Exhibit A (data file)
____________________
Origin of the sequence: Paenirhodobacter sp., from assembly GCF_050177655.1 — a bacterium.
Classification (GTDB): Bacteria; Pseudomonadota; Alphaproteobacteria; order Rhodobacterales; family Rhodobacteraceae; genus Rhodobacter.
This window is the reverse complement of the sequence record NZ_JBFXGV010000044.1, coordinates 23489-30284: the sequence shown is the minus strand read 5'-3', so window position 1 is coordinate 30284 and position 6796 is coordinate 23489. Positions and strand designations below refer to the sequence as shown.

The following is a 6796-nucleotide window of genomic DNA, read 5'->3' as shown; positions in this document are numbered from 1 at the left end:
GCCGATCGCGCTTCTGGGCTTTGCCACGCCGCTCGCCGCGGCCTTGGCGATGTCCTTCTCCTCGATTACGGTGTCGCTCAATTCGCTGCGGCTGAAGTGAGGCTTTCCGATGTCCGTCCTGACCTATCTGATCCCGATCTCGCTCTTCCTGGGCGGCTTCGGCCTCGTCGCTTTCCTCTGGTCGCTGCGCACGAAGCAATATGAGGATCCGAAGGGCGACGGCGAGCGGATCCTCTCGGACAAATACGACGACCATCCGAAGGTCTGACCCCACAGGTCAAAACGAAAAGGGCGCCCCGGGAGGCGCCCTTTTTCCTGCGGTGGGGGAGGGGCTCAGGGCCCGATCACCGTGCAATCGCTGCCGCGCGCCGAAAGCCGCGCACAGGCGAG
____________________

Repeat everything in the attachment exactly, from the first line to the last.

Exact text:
Origin of the sequence: Paenirhodobacter sp., from assembly GCF_050177655.1 — a bacterium.
Classification (GTDB): Bacteria; Pseudomonadota; Alphaproteobacteria; order Rhodobacterales; family Rhodobacteraceae; genus Rhodobacter.
This window is the reverse complement of the sequence record NZ_JBFXGV010000044.1, coordinates 23489-30284: the sequence shown is the minus strand read 5'-3', so window position 1 is coordinate 30284 and position 6796 is coordinate 23489. Positions and strand designations below refer to the sequence as shown.

The following is a 6796-nucleotide window of genomic DNA, read 5'->3' as shown; positions in this document are numbered from 1 at the left end:
GCCGATCGCGCTTCTGGGCTTTGCCACGCCGCTCGCCGCGGCCTTGGCGATGTCCTTCTCCTCGATTACGGTGTCGCTCAATTCGCTGCGGCTGAAGTGAGGCTTTCCGATGTCCGTCCTGACCTATCTGATCCCGATCTCGCTCTTCCTGGGCGGCTTCGGCCTCGTCGCTTTCCTCTGGTCGCTGCGCACGAAGCAATATGAGGATCCGAAGGGCGACGGCGAGCGGATCCTCTCGGACAAATACGACGACCATCCGAAGGTCTGACCCCACAGGTCAAAACGAAAAGGGCGCCCCGGGAGGCGCCCTTTTTCCTGCGGTGGGGGAGGGGCTCAGGGCCCGATCACCGTGCAATCGCTGCCGCGCGCCGAAAGCCGCGCACAGGCGAG